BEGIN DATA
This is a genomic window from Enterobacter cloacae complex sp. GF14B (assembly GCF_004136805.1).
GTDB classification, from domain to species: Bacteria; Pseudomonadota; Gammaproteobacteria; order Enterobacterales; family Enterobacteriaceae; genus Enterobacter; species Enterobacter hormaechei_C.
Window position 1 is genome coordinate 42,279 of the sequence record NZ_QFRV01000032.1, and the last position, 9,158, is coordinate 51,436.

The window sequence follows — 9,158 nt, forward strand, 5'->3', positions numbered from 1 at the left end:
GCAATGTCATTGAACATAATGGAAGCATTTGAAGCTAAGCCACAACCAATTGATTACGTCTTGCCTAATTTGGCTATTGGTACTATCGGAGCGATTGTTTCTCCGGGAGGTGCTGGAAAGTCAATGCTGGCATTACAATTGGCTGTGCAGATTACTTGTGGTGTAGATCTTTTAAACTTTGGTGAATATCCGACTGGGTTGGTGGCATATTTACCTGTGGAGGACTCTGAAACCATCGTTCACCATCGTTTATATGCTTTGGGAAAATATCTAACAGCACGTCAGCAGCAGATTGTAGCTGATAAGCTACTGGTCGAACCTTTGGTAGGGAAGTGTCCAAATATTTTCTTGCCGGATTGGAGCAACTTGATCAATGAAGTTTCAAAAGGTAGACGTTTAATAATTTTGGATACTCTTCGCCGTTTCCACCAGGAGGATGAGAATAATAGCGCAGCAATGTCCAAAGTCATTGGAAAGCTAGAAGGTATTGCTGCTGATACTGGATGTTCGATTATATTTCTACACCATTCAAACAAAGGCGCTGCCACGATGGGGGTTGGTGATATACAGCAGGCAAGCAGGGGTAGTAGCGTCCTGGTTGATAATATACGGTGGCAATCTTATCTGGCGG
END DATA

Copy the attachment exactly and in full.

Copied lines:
This is a genomic window from Enterobacter cloacae complex sp. GF14B (assembly GCF_004136805.1).
GTDB classification, from domain to species: Bacteria; Pseudomonadota; Gammaproteobacteria; order Enterobacterales; family Enterobacteriaceae; genus Enterobacter; species Enterobacter hormaechei_C.
Window position 1 is genome coordinate 42,279 of the sequence record NZ_QFRV01000032.1, and the last position, 9,158, is coordinate 51,436.

The window sequence follows — 9,158 nt, forward strand, 5'->3', positions numbered from 1 at the left end:
GCAATGTCATTGAACATAATGGAAGCATTTGAAGCTAAGCCACAACCAATTGATTACGTCTTGCCTAATTTGGCTATTGGTACTATCGGAGCGATTGTTTCTCCGGGAGGTGCTGGAAAGTCAATGCTGGCATTACAATTGGCTGTGCAGATTACTTGTGGTGTAGATCTTTTAAACTTTGGTGAATATCCGACTGGGTTGGTGGCATATTTACCTGTGGAGGACTCTGAAACCATCGTTCACCATCGTTTATATGCTTTGGGAAAATATCTAACAGCACGTCAGCAGCAGATTGTAGCTGATAAGCTACTGGTCGAACCTTTGGTAGGGAAGTGTCCAAATATTTTCTTGCCGGATTGGAGCAACTTGATCAATGAAGTTTCAAAAGGTAGACGTTTAATAATTTTGGATACTCTTCGCCGTTTCCACCAGGAGGATGAGAATAATAGCGCAGCAATGTCCAAAGTCATTGGAAAGCTAGAAGGTATTGCTGCTGATACTGGATGTTCGATTATATTTCTACACCATTCAAACAAAGGCGCTGCCACGATGGGGGTTGGTGATATACAGCAGGCAAGCAGGGGTAGTAGCGTCCTGGTTGATAATATACGGTGGCAATCTTATCTGGCGG